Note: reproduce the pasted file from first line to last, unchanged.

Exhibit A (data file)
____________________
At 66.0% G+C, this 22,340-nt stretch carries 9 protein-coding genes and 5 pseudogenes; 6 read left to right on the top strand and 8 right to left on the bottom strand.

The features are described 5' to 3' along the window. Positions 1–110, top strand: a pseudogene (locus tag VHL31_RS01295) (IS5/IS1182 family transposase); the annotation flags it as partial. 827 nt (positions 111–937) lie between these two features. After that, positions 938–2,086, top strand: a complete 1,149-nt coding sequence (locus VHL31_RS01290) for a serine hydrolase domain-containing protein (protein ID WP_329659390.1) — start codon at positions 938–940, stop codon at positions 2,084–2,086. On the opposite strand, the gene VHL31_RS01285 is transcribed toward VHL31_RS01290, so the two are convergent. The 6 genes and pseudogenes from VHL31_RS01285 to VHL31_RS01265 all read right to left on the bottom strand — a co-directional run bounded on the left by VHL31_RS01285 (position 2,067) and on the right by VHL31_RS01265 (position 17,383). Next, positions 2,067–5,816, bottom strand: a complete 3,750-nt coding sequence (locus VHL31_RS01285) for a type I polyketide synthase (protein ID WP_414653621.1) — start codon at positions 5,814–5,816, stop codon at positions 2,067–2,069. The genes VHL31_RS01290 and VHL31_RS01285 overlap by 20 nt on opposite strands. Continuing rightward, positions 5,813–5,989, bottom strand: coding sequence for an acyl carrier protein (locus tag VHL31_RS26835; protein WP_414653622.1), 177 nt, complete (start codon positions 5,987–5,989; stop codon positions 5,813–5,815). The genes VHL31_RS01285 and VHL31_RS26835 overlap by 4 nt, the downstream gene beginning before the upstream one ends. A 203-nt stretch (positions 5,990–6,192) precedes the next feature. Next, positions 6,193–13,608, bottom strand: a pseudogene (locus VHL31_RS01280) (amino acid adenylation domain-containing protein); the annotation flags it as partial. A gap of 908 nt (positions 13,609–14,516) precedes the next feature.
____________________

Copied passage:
At 66.0% G+C, this 22,340-nt stretch carries 9 protein-coding genes and 5 pseudogenes; 6 read left to right on the top strand and 8 right to left on the bottom strand.

The features are described 5' to 3' along the window. Positions 1–110, top strand: a pseudogene (locus tag VHL31_RS01295) (IS5/IS1182 family transposase); the annotation flags it as partial. 827 nt (positions 111–937) lie between these two features. After that, positions 938–2,086, top strand: a complete 1,149-nt coding sequence (locus VHL31_RS01290) for a serine hydrolase domain-containing protein (protein ID WP_329659390.1) — start codon at positions 938–940, stop codon at positions 2,084–2,086. On the opposite strand, the gene VHL31_RS01285 is transcribed toward VHL31_RS01290, so the two are convergent. The 6 genes and pseudogenes from VHL31_RS01285 to VHL31_RS01265 all read right to left on the bottom strand — a co-directional run bounded on the left by VHL31_RS01285 (position 2,067) and on the right by VHL31_RS01265 (position 17,383). Next, positions 2,067–5,816, bottom strand: a complete 3,750-nt coding sequence (locus VHL31_RS01285) for a type I polyketide synthase (protein ID WP_414653621.1) — start codon at positions 5,814–5,816, stop codon at positions 2,067–2,069. The genes VHL31_RS01290 and VHL31_RS01285 overlap by 20 nt on opposite strands. Continuing rightward, positions 5,813–5,989, bottom strand: coding sequence for an acyl carrier protein (locus tag VHL31_RS26835; protein WP_414653622.1), 177 nt, complete (start codon positions 5,987–5,989; stop codon positions 5,813–5,815). The genes VHL31_RS01285 and VHL31_RS26835 overlap by 4 nt, the downstream gene beginning before the upstream one ends. A 203-nt stretch (positions 5,990–6,192) precedes the next feature. Next, positions 6,193–13,608, bottom strand: a pseudogene (locus VHL31_RS01280) (amino acid adenylation domain-containing protein); the annotation flags it as partial. A gap of 908 nt (positions 13,609–14,516) precedes the next feature.